Scientists have discovered an enzyme that acts as a "fertility switch" and say their findings could help treat infertility and miscarriage and may also lead to new contraceptives.
A study in the journal Nature Medicine Sunday reports that researchers at Imperial College London found high levels of a protein called SGK1 are linked with infertility, while low levels of it make a woman more likely to have a miscarriage.
Enzymes are proteins that catalyze, or increase the rates of, chemical reactions.
Jan Brosens, who led the study at Imperial and is now at Warwick University, said its results suggested new fertility and miscarriage treatments could be designed around SGK1.
"I can envisage that in the future, we might treat the womb lining by flushing it with drugs that block SGK1 before women undergo IVF (in vitro fertilization)," he said in a statement.
"Another potential application is that increasing SGK1 levels might be used as a new method of contraception."
Infertility is a worldwide problem that experts estimate to affect between 9 and 15 percent of people of child-bearing age. More than half of those affected will seek medical advice in the hope of eventually being able to become a parent.
Around one in 100 women trying to conceive have recurrent miscarriages, defined as the loss of three or more consecutive pregnancies.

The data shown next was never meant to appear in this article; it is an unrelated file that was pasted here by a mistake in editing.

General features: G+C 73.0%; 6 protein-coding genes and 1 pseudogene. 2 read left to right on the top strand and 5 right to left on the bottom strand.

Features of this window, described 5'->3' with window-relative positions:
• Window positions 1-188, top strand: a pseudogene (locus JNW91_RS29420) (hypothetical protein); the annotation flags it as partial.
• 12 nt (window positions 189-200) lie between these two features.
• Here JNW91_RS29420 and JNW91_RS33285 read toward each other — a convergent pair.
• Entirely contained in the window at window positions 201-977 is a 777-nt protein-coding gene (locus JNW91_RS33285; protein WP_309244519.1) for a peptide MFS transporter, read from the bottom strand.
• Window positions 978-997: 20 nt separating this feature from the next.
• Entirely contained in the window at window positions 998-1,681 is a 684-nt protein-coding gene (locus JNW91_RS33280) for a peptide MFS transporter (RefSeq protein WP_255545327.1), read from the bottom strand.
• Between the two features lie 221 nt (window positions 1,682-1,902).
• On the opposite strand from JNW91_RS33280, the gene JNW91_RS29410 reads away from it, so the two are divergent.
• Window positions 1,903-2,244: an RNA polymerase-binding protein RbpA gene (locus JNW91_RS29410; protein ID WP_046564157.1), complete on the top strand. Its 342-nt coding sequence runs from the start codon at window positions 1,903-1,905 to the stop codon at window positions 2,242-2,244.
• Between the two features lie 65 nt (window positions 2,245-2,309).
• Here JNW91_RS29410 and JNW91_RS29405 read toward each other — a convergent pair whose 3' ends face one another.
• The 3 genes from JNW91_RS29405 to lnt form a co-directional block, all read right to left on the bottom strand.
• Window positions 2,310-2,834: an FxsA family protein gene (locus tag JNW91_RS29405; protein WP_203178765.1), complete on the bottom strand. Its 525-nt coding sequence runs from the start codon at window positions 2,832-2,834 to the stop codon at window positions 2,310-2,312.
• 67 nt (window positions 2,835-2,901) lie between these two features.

In this study, Brosens' team looked at tissue samples from the womb lining, donated by 106 women who were being treated either for unexplained infertility or recurrent miscarriage.
Those with unexplained infertility had been trying to get pregnant for two years or more, and the most common reasons for infertility had been ruled out.
The researchers found that the womb lining in these women had high levels of the enzyme SGK1, while the women suffering recurrent miscarriage had low levels of SGK1.
In further experiments using mice, the team found that levels of SGK1 in the womb lining decline during the fertile window in mice.
When the researchers implanted extra copies of an SGK1 gene into the womb lining, the mice were unable to get pregnant. This suggests a fall in SGK1 levels is essential for making the uterus receptive to embryos, they said.
The researchers said any future infertility treatment that blocks SGK1 would need to have a short-term effect, since low SGK1 levels after conception seem to be linked to miscarriage.
"Low levels of SGK1 make the womb lining vulnerable to cellular stress, which might explain why low SGK1 was more common in women who have had recurrent miscarriage," said Madhuri Salker of Imperial college, who also worked on the study.
"In the future, we might take biopsies of the womb lining to identify abnormalities that might give them a higher risk of pregnancy complications, so that we can start treating them before they get pregnant."